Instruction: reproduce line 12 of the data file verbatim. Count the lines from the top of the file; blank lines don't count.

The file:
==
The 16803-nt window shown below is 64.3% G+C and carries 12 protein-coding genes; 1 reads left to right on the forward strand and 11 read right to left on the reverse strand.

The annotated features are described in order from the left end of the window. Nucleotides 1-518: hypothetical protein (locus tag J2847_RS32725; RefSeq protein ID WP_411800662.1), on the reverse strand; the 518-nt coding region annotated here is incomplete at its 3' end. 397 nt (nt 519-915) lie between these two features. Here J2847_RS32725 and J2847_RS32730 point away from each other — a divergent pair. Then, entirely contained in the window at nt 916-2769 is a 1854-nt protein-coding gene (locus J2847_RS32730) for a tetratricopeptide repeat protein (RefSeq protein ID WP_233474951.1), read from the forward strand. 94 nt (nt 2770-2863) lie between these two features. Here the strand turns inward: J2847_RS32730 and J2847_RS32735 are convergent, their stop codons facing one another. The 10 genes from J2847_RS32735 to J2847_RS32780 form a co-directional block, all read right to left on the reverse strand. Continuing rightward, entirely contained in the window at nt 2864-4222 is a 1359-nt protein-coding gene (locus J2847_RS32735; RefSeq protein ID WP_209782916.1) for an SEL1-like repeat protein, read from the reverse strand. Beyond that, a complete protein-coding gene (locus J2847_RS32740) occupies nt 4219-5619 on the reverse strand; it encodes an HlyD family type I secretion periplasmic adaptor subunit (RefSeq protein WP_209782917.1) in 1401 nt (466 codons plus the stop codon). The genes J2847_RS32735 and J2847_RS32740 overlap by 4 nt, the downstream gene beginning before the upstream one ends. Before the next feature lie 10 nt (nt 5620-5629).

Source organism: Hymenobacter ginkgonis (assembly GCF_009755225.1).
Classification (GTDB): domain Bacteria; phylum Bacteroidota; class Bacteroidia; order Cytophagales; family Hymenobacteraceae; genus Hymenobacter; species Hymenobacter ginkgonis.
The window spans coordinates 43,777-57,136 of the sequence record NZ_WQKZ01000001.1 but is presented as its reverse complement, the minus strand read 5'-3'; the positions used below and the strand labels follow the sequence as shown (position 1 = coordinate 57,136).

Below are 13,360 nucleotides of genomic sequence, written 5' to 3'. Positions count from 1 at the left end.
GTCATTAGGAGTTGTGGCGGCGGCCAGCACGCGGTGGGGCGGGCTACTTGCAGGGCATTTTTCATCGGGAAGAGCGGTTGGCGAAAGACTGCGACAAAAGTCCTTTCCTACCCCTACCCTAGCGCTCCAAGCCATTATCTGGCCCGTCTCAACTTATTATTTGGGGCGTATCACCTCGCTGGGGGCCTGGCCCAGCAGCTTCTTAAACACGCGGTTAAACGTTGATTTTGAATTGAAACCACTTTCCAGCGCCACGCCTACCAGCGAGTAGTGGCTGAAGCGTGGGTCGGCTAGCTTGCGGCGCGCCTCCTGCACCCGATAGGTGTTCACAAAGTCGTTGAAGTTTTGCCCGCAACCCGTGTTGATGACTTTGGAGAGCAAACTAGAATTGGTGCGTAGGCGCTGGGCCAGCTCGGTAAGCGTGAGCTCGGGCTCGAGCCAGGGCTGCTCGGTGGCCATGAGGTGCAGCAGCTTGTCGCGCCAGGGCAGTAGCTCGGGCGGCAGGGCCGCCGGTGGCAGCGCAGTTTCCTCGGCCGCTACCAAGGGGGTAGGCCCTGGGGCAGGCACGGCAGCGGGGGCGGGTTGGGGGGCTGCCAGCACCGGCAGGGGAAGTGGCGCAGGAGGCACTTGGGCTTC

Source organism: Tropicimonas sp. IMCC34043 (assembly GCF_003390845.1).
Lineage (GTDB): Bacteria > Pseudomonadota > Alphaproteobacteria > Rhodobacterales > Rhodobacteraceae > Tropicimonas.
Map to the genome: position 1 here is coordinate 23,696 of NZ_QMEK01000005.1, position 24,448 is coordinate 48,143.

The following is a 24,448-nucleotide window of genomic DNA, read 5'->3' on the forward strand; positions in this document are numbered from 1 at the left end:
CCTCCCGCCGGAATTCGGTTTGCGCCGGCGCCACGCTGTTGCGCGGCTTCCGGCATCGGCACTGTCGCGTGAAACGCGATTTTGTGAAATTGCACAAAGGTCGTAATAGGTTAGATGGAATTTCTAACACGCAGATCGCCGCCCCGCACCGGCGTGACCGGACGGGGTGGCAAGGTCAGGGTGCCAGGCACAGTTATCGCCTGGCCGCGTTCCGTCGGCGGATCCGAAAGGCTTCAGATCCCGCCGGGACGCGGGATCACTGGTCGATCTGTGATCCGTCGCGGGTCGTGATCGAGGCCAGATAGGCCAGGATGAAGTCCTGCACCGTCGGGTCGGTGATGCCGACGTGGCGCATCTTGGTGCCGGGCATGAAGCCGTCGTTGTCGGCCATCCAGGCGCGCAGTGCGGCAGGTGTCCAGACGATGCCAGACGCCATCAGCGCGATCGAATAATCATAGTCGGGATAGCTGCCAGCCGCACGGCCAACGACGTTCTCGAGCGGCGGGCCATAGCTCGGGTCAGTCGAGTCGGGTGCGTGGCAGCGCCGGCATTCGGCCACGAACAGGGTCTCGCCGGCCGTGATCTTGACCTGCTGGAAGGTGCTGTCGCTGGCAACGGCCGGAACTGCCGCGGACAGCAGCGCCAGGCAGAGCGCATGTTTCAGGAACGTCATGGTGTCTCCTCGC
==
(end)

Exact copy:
CCTCCCGCCGGAATTCGGTTTGCGCCGGCGCCACGCTGTTGCGCGGCTTCCGGCATCGGCACTGTCGCGTGAAACGCGATTTTGTGAAATTGCACAAAGGTCGTAATAGGTTAGATGGAATTTCTAACACGCAGATCGCCGCCCCGCACCGGCGTGACCGGACGGGGTGGCAAGGTCAGGGTGCCAGGCACAGTTATCGCCTGGCCGCGTTCCGTCGGCGGATCCGAAAGGCTTCAGATCCCGCCGGGACGCGGGATCACTGGTCGATCTGTGATCCGTCGCGGGTCGTGATCGAGGCCAGATAGGCCAGGATGAAGTCCTGCACCGTCGGGTCGGTGATGCCGACGTGGCGCATCTTGGTGCCGGGCATGAAGCCGTCGTTGTCGGCCATCCAGGCGCGCAGTGCGGCAGGTGTCCAGACGATGCCAGACGCCATCAGCGCGATCGAATAATCATAGTCGGGATAGCTGCCAGCCGCACGGCCAACGACGTTCTCGAGCGGCGGGCCATAGCTCGGGTCAGTCGAGTCGGGTGCGTGGCAGCGCCGGCATTCGGCCACGAACAGGGTCTCGCCGGCCGTGATCTTGACCTGCTGGAAGGTGCTGTCGCTGGCAACGGCCGGAACTGCCGCGGACAGCAGCGCCAGGCAGAGCGCATGTTTCAGGAACGTCATGGTGTCTCCTCGC